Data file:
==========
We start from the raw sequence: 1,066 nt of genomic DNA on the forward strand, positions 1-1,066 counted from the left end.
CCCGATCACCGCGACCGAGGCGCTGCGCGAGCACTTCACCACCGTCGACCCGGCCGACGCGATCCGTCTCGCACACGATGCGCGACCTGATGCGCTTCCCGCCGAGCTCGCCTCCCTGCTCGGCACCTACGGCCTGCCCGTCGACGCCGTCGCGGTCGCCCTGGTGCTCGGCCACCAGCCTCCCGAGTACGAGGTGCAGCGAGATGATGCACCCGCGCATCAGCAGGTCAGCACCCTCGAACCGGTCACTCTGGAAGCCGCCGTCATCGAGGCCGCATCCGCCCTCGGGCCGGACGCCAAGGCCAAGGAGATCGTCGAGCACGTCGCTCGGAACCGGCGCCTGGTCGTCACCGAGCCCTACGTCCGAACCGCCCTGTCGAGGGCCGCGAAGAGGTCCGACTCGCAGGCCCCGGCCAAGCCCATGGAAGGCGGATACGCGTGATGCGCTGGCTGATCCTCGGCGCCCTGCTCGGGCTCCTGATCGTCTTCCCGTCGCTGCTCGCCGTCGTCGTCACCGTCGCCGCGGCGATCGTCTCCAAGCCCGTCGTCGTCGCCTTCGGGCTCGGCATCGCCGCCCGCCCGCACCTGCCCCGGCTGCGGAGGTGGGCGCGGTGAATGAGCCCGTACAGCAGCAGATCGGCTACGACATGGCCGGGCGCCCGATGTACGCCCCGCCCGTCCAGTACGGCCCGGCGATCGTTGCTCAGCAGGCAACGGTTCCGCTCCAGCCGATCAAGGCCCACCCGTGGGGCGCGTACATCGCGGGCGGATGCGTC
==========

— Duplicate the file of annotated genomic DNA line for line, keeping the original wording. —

We start from the raw sequence: 1,066 nt of genomic DNA on the forward strand, positions 1-1,066 counted from the left end.
CCCGATCACCGCGACCGAGGCGCTGCGCGAGCACTTCACCACCGTCGACCCGGCCGACGCGATCCGTCTCGCACACGATGCGCGACCTGATGCGCTTCCCGCCGAGCTCGCCTCCCTGCTCGGCACCTACGGCCTGCCCGTCGACGCCGTCGCGGTCGCCCTGGTGCTCGGCCACCAGCCTCCCGAGTACGAGGTGCAGCGAGATGATGCACCCGCGCATCAGCAGGTCAGCACCCTCGAACCGGTCACTCTGGAAGCCGCCGTCATCGAGGCCGCATCCGCCCTCGGGCCGGACGCCAAGGCCAAGGAGATCGTCGAGCACGTCGCTCGGAACCGGCGCCTGGTCGTCACCGAGCCCTACGTCCGAACCGCCCTGTCGAGGGCCGCGAAGAGGTCCGACTCGCAGGCCCCGGCCAAGCCCATGGAAGGCGGATACGCGTGATGCGCTGGCTGATCCTCGGCGCCCTGCTCGGGCTCCTGATCGTCTTCCCGTCGCTGCTCGCCGTCGTCGTCACCGTCGCCGCGGCGATCGTCTCCAAGCCCGTCGTCGTCGCCTTCGGGCTCGGCATCGCCGCCCGCCCGCACCTGCCCCGGCTGCGGAGGTGGGCGCGGTGAATGAGCCCGTACAGCAGCAGATCGGCTACGACATGGCCGGGCGCCCGATGTACGCCCCGCCCGTCCAGTACGGCCCGGCGATCGTTGCTCAGCAGGCAACGGTTCCGCTCCAGCCGATCAAGGCCCACCCGTGGGGCGCGTACATCGCGGGCGGATGCGTC